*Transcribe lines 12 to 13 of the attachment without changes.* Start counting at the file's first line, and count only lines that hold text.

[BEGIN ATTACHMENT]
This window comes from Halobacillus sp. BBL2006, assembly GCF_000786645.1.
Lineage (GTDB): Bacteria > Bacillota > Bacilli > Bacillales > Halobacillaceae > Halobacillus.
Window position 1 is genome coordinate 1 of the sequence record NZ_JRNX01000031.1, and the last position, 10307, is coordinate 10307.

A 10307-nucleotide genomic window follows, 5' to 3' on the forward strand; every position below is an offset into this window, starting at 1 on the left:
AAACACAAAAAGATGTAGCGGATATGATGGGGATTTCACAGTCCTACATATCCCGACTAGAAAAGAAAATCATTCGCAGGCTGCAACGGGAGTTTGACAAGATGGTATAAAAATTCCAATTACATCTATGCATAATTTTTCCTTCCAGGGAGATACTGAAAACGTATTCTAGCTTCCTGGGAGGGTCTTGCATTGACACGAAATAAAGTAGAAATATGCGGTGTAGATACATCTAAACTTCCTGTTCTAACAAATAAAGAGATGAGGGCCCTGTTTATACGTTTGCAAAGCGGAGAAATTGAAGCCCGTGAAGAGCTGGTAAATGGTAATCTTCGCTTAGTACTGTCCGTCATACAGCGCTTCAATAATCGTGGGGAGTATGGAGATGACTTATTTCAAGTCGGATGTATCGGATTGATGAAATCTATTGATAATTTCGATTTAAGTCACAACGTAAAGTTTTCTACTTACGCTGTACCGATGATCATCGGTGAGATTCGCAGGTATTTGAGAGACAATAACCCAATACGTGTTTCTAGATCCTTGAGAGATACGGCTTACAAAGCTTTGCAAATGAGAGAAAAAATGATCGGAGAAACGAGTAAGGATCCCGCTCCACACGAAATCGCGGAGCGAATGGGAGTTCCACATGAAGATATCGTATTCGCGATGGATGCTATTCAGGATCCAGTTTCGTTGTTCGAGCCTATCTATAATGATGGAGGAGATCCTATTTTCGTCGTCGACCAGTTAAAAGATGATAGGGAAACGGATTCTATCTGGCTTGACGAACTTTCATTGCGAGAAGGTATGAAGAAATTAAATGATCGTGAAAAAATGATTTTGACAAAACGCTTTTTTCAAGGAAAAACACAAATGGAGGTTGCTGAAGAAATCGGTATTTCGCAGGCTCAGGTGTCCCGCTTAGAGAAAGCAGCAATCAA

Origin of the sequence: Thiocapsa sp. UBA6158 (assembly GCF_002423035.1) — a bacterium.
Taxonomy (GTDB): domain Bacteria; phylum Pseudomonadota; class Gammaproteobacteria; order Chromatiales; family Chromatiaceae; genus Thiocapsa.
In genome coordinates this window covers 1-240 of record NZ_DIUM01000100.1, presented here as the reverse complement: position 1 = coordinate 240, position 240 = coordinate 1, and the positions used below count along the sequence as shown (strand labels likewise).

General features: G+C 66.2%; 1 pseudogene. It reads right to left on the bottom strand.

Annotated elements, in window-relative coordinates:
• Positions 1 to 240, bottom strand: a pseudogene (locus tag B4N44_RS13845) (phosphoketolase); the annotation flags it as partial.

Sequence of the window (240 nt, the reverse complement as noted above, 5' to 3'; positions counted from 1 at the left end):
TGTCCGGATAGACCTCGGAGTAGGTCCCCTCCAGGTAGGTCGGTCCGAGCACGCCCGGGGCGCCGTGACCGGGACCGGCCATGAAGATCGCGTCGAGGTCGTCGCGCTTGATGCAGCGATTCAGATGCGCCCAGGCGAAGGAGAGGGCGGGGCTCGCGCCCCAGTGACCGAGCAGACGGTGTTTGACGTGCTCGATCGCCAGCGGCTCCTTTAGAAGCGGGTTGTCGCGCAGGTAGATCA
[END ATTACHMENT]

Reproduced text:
Sequence of the window (240 nt, the reverse complement as noted above, 5' to 3'; positions counted from 1 at the left end):
TGTCCGGATAGACCTCGGAGTAGGTCCCCTCCAGGTAGGTCGGTCCGAGCACGCCCGGGGCGCCGTGACCGGGACCGGCCATGAAGATCGCGTCGAGGTCGTCGCGCTTGATGCAGCGATTCAGATGCGCCCAGGCGAAGGAGAGGGCGGGGCTCGCGCCCCAGTGACCGAGCAGACGGTGTTTGACGTGCTCGATCGCCAGCGGCTCCTTTAGAAGCGGGTTGTCGCGCAGGTAGATCA